The last two weeks have seen US equity markets on a one-way path to the moon, breaking multi-year records in terms of rate of change and soaring to new all-time highs. However, away from the mainstream media's glare, another 'market' has been soaring - but this time it is not good news. Chinese overnight repo rates - the harbinger of ultimate liquidity crisis - have exploded from 6-month lows (at 2.5%) to 4-month highs (6.7% today). The PBOC even added liquidity for the first time in months yesterday (via Reverse Repo - at much higher than normal rates) but clearly, that was not enough and the banks are running scared once again that the re-ignition of the housing bubble in China will mean more than 'selective' liquidity restrictions.
"It's gotten pretty frothy," is how one portfolio manager describes the behavior in internet-based companies currently as signs of pre-2000 exuberance can be seen in Silicon Valley and the nearby area. As WSJ reports, home prices in San Francisco and surrounding counties rose more than 15% in the past year. Office rents in San Francisco are 23% above their 2008 peak. As SnapChat, Pinterest, and Twitter are set to join such illustrious names as RocketFuel; asset managers are careful to remind suckers investors that it's not at all like 1999 - companies going public are more mature, the leadership teams more seasoned, the business models more proven - but the "reach for growth" at all costs echoes Kyle Bass' remarks that "financial memory is no longer than two years," with even younger and more revenue-deprived companies come to market at massively elevated multiples.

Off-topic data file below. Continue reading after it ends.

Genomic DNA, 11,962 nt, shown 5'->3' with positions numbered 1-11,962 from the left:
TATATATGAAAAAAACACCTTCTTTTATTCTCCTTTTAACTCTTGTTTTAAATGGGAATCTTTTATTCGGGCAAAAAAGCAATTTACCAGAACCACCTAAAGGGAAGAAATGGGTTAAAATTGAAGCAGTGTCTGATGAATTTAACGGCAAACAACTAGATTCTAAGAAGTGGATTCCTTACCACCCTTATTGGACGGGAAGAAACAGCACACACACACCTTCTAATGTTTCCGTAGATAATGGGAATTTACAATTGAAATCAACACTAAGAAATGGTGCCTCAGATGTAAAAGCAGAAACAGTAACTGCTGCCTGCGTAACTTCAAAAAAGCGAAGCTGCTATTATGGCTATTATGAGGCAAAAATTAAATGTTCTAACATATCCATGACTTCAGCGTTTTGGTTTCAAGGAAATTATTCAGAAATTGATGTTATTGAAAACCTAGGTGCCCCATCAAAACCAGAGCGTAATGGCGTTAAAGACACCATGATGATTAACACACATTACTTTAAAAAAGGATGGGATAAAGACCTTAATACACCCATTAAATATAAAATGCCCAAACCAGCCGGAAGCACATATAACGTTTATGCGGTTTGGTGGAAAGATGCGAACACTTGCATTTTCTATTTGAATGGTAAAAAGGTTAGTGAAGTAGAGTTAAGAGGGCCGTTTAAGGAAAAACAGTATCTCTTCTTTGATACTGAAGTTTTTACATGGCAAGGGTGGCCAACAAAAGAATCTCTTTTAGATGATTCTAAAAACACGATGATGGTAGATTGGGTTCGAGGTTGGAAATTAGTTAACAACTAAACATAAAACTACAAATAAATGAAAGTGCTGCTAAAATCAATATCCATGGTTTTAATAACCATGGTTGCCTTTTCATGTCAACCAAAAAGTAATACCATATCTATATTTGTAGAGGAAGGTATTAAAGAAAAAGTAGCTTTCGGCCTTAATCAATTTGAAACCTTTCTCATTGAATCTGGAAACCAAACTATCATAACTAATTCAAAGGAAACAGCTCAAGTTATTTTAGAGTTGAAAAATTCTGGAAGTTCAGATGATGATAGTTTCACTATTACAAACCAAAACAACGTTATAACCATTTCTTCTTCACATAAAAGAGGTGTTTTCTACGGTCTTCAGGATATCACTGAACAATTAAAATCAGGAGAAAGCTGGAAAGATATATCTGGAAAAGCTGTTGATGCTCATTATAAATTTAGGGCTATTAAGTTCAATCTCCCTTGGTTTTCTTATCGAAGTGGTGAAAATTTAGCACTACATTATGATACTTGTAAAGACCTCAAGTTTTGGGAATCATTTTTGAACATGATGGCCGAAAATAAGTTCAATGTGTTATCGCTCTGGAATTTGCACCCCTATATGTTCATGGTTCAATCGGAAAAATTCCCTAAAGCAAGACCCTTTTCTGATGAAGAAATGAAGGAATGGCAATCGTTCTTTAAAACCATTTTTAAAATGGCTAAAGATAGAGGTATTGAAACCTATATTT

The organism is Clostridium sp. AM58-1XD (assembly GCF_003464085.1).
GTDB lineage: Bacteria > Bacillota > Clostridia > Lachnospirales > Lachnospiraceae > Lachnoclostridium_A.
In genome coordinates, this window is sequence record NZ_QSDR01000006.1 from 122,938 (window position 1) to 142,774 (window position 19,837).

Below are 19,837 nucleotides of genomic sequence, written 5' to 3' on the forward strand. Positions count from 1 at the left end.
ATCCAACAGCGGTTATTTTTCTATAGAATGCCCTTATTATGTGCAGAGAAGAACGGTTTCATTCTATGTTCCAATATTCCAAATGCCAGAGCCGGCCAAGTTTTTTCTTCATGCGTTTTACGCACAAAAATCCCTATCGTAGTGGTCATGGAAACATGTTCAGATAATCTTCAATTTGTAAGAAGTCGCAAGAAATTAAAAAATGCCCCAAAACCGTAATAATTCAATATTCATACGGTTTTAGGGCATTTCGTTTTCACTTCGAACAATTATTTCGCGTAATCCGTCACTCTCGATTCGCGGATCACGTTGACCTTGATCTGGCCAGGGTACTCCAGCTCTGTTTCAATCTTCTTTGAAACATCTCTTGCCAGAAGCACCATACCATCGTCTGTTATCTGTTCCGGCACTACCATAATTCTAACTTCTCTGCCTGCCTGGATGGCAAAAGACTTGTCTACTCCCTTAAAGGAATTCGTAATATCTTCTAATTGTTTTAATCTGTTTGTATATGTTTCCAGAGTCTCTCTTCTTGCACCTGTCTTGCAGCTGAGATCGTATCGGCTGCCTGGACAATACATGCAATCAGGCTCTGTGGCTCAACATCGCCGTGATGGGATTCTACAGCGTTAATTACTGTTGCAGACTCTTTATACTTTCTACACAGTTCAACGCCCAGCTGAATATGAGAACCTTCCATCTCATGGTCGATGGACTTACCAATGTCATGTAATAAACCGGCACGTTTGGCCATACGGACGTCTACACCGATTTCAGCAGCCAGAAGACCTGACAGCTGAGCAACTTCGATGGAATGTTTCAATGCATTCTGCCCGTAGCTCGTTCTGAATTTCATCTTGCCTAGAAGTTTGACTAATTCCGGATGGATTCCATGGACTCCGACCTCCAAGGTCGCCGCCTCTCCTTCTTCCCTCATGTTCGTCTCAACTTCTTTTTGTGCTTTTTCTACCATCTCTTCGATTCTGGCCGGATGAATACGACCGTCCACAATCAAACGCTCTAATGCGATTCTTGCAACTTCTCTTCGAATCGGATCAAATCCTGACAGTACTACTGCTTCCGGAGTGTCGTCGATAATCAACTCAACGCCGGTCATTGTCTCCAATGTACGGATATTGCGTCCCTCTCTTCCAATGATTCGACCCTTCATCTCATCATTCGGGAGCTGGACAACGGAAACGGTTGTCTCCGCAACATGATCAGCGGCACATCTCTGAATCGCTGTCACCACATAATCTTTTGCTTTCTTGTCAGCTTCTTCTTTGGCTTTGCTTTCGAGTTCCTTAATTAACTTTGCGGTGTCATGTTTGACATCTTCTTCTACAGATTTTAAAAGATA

Debt always matters because it must always be paid for by someone - even if the borrower defaults, of course, the debt is simply “paid” by the lender. As China Financial Markets' Michael Pettis notes, this is why the fact that debt in China seems to be growing much faster than debt-servicing capacity implies slower growth in the future. The author of "Avoiding The Fall", explains that if the debt cannot be fully serviced by the increase in productivity created by the investment that the debt funded, unless it is funded by liquidating state sector assets it must cause a reduction in demand elsewhere, most probably in household consumption. Therefore, in spite of all the hope among global stock-buying hope-mongers, this reduction in demand implies slower growth in the future and, of course, a more difficult rebalancing process.